MV Fehn Pollux. Image Credit: Fehn Ship Management
Real-world use of a Flettner-Rotor wind-power marine propulsion system is providing better than expected bunker savings for Fehn Ship Management.
The EcoFlettner rotor, essentially a large spinning column that uses the Magnus effect to provide propulsion, was installed on the 90-metre long multi-purpose freighter MV Fehn Pollux in June.
"The data we have evaluated so far significantly outmatch those of our model calculations," says Professor Michael Vahs, University of Applied Science Emden / Leer, who is part fo the project team behind the system.
"In perfect conditions, this prototype delivers more thrust than the main engine."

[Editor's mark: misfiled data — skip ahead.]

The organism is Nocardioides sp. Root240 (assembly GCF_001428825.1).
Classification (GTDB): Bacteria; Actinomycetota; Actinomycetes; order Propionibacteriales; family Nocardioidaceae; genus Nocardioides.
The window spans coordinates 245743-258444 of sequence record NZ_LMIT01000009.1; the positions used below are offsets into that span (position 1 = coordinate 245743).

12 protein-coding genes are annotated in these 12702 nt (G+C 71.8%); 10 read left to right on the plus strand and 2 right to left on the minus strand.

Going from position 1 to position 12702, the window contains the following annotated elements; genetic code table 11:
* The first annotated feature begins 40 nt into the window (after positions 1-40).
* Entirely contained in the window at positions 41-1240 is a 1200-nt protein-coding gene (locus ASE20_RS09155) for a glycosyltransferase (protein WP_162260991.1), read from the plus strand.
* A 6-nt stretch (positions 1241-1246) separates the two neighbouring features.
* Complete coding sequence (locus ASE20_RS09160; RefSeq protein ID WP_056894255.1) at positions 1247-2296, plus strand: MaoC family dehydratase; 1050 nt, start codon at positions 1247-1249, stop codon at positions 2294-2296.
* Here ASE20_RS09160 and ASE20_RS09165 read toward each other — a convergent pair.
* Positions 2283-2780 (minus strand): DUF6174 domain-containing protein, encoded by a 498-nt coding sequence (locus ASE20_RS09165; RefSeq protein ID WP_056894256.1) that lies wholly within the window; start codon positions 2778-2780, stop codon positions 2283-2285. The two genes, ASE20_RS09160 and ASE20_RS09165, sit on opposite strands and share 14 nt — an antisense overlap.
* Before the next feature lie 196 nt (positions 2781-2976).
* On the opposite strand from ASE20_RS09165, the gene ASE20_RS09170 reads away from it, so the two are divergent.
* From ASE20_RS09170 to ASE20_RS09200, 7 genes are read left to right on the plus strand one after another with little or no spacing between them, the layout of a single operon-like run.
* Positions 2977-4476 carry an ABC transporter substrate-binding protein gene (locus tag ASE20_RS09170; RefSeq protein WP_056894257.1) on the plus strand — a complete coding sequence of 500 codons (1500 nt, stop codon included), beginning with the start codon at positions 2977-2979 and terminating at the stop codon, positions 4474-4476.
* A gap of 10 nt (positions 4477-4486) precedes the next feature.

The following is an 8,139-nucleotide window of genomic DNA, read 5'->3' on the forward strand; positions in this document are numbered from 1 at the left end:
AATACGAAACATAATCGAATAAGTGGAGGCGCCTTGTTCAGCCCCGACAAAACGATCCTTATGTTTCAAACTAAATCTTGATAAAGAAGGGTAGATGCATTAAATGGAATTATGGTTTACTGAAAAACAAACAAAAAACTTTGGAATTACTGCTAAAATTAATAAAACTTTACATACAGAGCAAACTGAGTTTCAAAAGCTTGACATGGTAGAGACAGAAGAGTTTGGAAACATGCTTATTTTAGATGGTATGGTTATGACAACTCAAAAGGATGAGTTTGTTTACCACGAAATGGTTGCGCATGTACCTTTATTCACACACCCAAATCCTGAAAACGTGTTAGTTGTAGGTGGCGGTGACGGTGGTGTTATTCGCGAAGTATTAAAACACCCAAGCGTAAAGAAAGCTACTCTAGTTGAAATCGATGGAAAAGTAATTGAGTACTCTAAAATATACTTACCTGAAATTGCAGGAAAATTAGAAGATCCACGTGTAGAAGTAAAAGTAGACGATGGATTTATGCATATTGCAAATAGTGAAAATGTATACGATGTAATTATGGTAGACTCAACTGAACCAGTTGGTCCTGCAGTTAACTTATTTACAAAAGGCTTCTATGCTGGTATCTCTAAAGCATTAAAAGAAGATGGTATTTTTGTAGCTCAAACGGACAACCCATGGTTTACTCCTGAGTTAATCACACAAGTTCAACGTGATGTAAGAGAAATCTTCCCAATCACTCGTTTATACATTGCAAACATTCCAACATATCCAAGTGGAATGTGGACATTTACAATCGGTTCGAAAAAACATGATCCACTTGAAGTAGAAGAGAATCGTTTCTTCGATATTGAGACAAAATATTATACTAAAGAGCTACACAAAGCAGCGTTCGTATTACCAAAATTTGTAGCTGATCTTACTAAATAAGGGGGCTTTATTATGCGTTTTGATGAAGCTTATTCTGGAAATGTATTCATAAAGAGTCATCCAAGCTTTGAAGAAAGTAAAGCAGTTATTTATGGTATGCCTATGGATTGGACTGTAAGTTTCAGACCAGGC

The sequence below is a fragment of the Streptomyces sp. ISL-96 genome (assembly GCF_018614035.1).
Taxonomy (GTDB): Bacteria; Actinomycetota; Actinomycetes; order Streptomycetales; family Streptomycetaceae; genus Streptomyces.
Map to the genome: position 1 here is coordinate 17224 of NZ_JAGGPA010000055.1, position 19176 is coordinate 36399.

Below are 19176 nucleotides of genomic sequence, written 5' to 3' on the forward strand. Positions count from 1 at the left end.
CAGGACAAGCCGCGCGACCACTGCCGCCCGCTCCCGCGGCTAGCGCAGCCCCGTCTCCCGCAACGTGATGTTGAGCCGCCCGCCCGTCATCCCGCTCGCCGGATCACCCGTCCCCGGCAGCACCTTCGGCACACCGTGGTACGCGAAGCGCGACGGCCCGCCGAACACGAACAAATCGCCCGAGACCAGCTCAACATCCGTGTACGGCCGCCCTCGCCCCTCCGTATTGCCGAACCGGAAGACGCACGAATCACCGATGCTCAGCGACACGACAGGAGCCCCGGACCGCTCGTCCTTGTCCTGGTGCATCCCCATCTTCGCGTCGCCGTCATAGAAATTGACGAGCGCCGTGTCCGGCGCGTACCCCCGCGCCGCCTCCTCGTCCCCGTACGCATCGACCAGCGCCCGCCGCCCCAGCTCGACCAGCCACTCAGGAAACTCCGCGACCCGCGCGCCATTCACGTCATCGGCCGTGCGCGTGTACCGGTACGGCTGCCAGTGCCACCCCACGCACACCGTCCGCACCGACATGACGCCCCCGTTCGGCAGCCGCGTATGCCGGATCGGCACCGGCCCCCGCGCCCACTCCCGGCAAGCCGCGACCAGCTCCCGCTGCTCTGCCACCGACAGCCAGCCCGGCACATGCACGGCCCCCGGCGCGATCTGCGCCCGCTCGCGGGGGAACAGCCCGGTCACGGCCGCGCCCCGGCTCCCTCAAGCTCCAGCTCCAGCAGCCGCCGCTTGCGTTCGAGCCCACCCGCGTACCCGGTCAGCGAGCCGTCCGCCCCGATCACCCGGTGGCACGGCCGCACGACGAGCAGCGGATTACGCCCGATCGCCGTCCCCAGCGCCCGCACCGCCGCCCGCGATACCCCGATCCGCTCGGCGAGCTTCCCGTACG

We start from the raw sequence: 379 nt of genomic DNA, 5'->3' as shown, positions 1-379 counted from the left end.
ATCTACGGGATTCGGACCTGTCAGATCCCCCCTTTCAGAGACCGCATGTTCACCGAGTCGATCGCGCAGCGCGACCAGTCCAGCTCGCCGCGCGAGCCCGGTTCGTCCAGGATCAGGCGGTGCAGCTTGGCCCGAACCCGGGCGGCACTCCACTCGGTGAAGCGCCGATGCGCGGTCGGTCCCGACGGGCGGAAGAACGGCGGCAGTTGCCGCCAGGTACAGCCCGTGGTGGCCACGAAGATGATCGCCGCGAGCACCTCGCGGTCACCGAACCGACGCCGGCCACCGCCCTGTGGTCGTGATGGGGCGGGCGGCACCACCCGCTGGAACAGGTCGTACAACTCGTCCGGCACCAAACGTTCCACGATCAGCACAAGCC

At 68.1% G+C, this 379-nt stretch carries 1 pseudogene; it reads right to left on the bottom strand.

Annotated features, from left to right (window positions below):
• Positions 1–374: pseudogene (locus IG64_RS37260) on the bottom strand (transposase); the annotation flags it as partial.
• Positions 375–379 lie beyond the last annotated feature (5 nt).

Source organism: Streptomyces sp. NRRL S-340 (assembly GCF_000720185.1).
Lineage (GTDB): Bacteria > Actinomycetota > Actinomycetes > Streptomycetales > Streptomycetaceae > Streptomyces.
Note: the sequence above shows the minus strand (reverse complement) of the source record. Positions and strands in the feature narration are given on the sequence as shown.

While the specifics of installation cost, consumption, and savings were not discussed, Vahs said the data gathered so far suggests the tech could pay for itself within a few years.
Gavin Allwright, Secretary General of the International Windship Association (IWSA), has previously said that in broad terms wind propulsion technologies can provide potential fuel savings of 10-30% for retrofit installations.
The news is the latest in what has been a significant uptick in attention for marine wind-power technologies, with Renault, Maersk Tankers, Airbus, and Ultrabulk all announcing wind-power projects in recent months.
Flettner-Rotors last week even caught the attention of main-stream media courtesy of the BBC.